When Julie Greiner ’15 was accepted to her study abroad program in Denmark, it was at first a dream come true. But it was cut short when the Center for International Programs (CIP) issued an ultimatum.
Greiner was not taking care of her physical health while trying to adjust to a new country, and she asked the CIP for some leniency with her class load.
“I was struggling. I was trying to get help from the CIP,” said Greiner. “It got to the point where they [were] more willing to pull me from the program than give me the leeway that I wanted.”
To prevent herself from being sent home, Greiner enlisted the help of her parents and their attorney to save her spot in Denmark, and found the CIP to be less than helpful.
“They were just so rude [to me] and rude to my parents, too. It shouldn’t have been that I needed to get legal action, it shouldn’t have had to be like that,” she said.
Greiner is not alone. Several other students experienced difficulties with the CIP being unsupportive or unreachable while abroad.
“It shouldn’t have been that I needed to get legal action, it shouldn’t have had to be like that.”
Kaeli Peach ’16 said she did not receive the same support abroad as she did before her departure to Denmark.
“Before I left for Denmark, the CIP was incredibly supportive,” Peach said. “[They] made me feel like they had my back, but as soon as I was no longer at Kalamazoo College I hardly heard from them.”
Peach expected e-mail check-ins or updates from the college occasionally.
Director of the CIP Joe Brockington attributed these situations to the CIP trying to give students more freedom while abroad.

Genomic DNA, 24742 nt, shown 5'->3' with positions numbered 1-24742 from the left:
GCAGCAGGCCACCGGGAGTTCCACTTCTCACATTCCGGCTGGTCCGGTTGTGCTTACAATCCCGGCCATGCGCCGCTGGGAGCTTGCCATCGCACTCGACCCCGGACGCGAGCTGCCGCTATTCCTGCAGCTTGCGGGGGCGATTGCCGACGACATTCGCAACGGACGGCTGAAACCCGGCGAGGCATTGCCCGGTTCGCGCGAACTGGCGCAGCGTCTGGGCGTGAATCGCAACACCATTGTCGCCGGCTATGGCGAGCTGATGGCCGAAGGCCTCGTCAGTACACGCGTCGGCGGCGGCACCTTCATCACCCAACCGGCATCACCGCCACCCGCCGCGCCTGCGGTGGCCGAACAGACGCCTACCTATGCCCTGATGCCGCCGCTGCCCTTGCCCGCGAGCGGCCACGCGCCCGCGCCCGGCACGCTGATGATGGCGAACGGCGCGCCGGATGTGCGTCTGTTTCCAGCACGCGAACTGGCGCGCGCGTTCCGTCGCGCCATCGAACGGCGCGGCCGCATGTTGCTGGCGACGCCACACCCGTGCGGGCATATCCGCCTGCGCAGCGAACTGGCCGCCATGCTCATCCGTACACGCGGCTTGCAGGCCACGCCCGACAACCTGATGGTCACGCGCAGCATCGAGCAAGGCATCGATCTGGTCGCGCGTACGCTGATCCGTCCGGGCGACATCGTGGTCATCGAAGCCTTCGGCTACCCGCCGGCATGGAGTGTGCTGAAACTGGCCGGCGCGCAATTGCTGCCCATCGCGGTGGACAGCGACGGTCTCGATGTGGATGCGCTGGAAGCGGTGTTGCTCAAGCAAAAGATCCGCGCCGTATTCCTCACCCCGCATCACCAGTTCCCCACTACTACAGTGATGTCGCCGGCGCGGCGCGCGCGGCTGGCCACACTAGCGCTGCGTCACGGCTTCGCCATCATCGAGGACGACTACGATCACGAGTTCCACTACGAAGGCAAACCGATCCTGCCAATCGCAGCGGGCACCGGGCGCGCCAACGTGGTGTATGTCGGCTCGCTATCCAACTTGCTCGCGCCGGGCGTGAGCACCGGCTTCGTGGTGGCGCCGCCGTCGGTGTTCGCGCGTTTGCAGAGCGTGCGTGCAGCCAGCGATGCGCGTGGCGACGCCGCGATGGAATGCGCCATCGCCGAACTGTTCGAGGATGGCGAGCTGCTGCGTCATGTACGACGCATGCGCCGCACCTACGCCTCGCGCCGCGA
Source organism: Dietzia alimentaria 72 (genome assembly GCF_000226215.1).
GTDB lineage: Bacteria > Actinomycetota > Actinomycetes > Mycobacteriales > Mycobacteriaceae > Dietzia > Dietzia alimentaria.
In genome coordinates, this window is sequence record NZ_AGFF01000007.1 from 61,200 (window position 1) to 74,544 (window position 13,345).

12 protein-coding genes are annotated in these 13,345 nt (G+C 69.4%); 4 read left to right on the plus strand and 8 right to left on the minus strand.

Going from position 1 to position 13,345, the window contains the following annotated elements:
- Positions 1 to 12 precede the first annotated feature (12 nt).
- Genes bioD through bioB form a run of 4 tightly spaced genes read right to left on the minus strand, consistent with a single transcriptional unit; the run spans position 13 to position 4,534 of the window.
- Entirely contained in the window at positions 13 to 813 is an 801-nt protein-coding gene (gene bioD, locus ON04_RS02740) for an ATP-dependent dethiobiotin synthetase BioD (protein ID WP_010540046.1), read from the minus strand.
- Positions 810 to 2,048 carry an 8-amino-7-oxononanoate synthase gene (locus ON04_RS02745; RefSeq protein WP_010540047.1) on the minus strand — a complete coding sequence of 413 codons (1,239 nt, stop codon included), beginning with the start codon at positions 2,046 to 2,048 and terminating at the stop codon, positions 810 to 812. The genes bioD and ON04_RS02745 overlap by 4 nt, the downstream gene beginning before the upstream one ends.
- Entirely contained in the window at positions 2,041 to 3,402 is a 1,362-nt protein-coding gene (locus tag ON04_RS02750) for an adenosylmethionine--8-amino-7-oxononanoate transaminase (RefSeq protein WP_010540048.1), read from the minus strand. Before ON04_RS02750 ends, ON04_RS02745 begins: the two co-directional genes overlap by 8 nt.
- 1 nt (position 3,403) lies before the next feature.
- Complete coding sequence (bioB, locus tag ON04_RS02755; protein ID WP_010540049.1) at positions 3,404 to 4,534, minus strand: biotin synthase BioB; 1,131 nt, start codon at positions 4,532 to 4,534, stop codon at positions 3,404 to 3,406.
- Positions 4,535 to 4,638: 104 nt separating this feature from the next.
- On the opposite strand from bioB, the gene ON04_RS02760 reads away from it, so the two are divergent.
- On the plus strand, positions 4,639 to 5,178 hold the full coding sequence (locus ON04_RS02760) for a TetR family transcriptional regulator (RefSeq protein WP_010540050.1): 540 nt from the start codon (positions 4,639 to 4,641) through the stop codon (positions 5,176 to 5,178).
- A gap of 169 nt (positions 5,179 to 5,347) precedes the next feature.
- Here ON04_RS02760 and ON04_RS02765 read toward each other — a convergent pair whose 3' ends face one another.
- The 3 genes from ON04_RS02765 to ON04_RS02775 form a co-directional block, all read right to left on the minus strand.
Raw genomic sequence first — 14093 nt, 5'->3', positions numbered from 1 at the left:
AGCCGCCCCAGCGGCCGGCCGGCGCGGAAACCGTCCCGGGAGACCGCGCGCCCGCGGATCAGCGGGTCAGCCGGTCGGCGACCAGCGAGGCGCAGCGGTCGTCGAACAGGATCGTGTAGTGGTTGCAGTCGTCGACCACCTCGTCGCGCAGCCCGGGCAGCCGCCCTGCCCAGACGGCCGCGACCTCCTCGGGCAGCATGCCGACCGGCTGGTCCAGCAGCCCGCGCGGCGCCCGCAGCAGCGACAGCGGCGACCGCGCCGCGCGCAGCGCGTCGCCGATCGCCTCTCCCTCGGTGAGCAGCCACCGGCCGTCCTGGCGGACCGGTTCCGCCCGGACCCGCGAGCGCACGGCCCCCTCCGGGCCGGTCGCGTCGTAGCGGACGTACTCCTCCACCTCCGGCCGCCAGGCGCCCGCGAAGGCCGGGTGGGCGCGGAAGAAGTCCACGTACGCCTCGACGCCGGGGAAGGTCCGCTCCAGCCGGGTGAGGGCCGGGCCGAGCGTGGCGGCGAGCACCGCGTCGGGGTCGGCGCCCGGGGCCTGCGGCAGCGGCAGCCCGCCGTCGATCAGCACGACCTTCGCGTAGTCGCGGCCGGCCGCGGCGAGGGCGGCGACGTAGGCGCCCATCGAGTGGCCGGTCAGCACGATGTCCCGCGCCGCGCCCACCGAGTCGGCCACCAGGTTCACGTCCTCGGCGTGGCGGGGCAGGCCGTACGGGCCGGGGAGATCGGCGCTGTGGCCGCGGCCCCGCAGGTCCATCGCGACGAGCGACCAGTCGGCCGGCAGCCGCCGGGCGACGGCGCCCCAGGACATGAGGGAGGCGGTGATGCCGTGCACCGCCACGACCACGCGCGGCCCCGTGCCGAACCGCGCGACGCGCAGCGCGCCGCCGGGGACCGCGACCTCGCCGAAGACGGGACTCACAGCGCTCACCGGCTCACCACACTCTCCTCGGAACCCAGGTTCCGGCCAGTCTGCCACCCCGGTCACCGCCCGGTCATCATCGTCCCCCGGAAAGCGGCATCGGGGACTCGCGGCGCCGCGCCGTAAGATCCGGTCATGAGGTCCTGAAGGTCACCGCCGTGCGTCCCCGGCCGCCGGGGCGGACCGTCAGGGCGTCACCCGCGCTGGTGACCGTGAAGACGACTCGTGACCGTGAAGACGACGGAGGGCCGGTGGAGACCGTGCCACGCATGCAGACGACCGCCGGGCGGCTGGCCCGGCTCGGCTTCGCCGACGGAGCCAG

“[Students think,] ‘I’m leaving on this big adventure where I’m trying to prove my place in the world, and do I really want big brother CIP holding my hand as I go through all this?’” he said. “We want to be there in a respectful, supporting nature, but we’re not going to jump in on you.”
Brockington also attributed this feeling to the CIP’s first reaction, which is to send students to the Resident Director of the program, or someone the campus hires to help students in their location.
“When students say the CIP doesn’t help them, it’s because we have told the students [that their] best source of information of anything is from someone who knows the city, knows the university, knows the country, and can step in,” Brockington said.
Sarah Stack ’15 enjoyed her resident director in Strasbourg, but does not attribute any of her study abroad success to the college.
“I really enjoyed studying abroad, but the CIP just made it really difficult and stressful,” Stack said. “If I had an actual problem while I was abroad I would not have contacted the CIP.”
This is a problem that Brockington said perpetuates the lack of communication between students and the CIP.
“We’re not sitting here with the lights out telling people to go away, we’re genuinely concerned in making the experience better for all concerned,” he said.
Miscommunication is one of the larger issues while abroad, as most contact between students and the College is through email. While Brockington’s staff is pushed to reply to all e-mails within 24 hours to at least acknowledge it has been received, some do fall through the cracks.
Stack had issues with her plane tickets not being ordered after the CIP assured they would be. Stack thought the response from the CIP was unprofessional.
“After I called them out on the air ticket they just never responded,” said Stack. “They never apologized.”
Another issue of miscommunication was between the policies of the CIP and what happened to Peach.
According to Brockington, “We have learned that if a student is injured or sick, we are far better off making the student call home than to call home ourselves.”
After Peach made an appointment with a doctor to change her medications, she received a call from her mother in response to news she had received from the college that her daughter had been taken out of class and sent to the emergency room.
“K doesn’t have my permission to call my mom on anything. They did, they told her straight-up lies,” Peach said.
Although the information sent from the Denmark Resident Director was correct, there was a disconnect in the conversation between Kalamazoo and Peach’s mother.
The CIP never responded to that email.
Brockington, after hearing that students were feeling cut-off, plans to remind his staff to respond to emails in a timely manner.